Tap to Read ➤

Are Boys Better at Math Than Girls? The Answer May Surprise You

Shalu Bhatti Jun 30, 2019
Math―the subject that gives most students the jitters, whether boys or girls. While most male readers would take pride in the supposed 'fact' that boys are better than girls in math, research has something else to say.
Research studies have observed that in countries that had good teachers, more gender equality, and lower levels of poverty among students, there was a minimal or no gap between the performances of girls and boys in mathematics.
An interesting find, isn't it? We have always had a stereotype notion about boys being better in math than girls, and this was backed by the advertising of statements such as, "Math class is tough!", in 1992 when "Teen Talk Barbie" was released, thereby making girls believe that it was nothing but a natural trait.
This is just one of the many examples that show how females are stamped as efficient, only in areas of shopping and reading.

There has been an ongoing debate about the mental capabilities of both sexes when it comes to performing different activities based on aptitude.
While earlier research did observe boys outnumbering girls in mathematics on an average, in-depth study revealed the difference lies not in the aptitude but in the attitude among students of the respective genders, and their teachers. We have highlighted the various findings based on, the myth of the "dominant gender" being better in math, has been debunked.

The Truth Behind the Preconceived Notion

Due to cultural norms and beliefs―like advertising the fact that girls and math don't get along smoothly―girls are conditioned to believe that dealing with numbers is no walk in the park.
This could perhaps be the reason why girls experience more mathematics-related anxiety when compared to boys, eventually influencing their performance in tests. However, in the absence of anxiety towards the subject, it was found that no difference whatsoever, existed among the genders when it came to their performances in math.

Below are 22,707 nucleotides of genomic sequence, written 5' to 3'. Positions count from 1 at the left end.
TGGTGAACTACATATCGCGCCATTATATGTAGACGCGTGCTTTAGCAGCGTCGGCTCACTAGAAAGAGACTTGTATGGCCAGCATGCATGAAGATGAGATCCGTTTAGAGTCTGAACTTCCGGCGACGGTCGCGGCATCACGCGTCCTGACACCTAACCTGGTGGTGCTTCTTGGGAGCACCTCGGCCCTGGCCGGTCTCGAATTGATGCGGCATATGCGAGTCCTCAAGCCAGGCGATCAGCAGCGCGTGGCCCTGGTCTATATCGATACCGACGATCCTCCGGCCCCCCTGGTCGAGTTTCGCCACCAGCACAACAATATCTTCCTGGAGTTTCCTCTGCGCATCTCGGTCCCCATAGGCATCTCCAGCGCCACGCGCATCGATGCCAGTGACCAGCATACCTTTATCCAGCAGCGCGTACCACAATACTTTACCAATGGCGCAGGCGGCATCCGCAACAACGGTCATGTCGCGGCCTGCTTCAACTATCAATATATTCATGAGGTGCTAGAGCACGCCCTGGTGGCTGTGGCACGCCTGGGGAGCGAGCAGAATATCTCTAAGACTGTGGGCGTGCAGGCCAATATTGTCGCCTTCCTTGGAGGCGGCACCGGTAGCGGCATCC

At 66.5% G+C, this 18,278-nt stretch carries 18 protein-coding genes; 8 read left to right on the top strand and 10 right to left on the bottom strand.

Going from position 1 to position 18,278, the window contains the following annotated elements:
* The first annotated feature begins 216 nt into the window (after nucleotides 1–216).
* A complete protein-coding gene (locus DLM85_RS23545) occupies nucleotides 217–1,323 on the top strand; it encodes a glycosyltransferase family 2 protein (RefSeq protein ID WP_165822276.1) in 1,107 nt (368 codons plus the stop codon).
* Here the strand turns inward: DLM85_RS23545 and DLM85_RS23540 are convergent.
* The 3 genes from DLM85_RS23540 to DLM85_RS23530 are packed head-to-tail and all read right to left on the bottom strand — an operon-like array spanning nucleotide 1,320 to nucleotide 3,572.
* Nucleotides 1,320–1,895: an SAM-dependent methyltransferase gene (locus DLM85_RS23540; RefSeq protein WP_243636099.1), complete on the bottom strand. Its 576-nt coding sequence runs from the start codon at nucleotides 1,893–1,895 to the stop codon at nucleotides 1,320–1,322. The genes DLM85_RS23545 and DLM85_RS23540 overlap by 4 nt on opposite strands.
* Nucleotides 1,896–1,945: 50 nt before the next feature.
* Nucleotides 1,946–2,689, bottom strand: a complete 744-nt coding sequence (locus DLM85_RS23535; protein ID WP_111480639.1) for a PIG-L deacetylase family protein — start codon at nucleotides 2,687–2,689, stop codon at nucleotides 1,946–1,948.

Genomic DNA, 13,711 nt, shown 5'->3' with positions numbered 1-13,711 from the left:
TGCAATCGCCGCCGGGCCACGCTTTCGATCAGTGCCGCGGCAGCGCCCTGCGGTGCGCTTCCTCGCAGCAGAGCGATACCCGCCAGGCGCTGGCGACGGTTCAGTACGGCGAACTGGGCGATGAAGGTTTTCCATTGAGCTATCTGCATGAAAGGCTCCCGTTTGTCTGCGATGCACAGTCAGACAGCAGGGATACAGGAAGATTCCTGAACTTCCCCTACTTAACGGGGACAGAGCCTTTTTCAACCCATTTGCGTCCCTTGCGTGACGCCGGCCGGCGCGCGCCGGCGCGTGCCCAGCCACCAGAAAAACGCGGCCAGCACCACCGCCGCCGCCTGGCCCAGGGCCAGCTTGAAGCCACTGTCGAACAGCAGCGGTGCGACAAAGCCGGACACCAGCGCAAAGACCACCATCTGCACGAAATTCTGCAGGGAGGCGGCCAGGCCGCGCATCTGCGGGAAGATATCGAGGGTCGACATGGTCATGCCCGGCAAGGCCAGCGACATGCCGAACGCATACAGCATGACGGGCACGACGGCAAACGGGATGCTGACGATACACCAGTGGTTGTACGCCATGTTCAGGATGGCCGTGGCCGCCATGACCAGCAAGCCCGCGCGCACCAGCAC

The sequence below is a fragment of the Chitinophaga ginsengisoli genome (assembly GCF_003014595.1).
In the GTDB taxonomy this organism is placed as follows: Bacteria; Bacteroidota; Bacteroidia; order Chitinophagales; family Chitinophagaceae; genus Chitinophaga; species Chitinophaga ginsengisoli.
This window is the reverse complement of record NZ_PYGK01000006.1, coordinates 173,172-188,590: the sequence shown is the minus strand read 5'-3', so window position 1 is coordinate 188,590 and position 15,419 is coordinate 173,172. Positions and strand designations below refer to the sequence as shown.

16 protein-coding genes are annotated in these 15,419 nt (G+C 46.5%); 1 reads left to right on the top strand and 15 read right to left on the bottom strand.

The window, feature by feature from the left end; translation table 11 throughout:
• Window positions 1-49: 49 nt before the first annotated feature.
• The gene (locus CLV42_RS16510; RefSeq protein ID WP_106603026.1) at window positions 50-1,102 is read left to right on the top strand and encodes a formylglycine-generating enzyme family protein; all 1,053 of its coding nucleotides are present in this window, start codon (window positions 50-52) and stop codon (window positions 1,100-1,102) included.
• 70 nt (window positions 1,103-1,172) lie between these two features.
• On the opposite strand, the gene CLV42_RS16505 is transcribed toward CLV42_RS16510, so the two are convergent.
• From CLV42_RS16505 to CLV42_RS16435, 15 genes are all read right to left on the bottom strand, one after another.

Based on the study, researchers from the University of Cambridge and the University of Oxford published in the journal Behavior and Brain Functions:" These results might suggest that girls may have had the potential to perform better than boys in mathematics, however, their performance may have been attenuated by higher levels of (mathematics anxiety)."
Another contributing factor that has resulted in boys taking the limelight, is their impulsive nature.
Research states that boys are likely to be more impulsive than girls, due to which they are the ones to participate more in the question-answer session during math class, however, they are also likely to give wrong answers when compared to their female counterparts.
Girls, on the other hand, take more time in computing the solution and therefore, are the ones to give fewer, but more accurate answers. A study conducted by the University of Missouri confirmed the said fact by observing 300 students from grade one to grade six.
Gender prejudices have also been observed in society, including classrooms. Research stated that mathematics teachers in high schools considered girls to be less math-savvy when compared to boys, irrespective of the fact that their test scores were more or less equivalent to boys.
The attitude possessed by society―including math teachers―is a predominant factor in stereotyping girls as non-performers in the subject. No wonder, 90% of the engineers in the United States of America are males!
Another research done by Prof. Paola Sapienza of Northwestern University took into account students from across the globe to determine if gender played a role in the difference in math scores. She said, "The so-called gender gap in math skills seems to be at least partially correlated to environmental factors." 
She also said, "Our research indicates that in more gender equal societies, girls will gain an absolute advantage relative to boys."

The examples of researches and studies cited above imply that the gender-based gap is only made by the environment rather than the X and Y chromosomes.
What is needed at this point is to alter our mindset and discuss how the perceived inequality can be eliminated from our society. The first step should be to stop drilling it into the female psyche that they cannot be good with numbers. In fact, parents need to support their girl child and make them believe that math is not rocket science.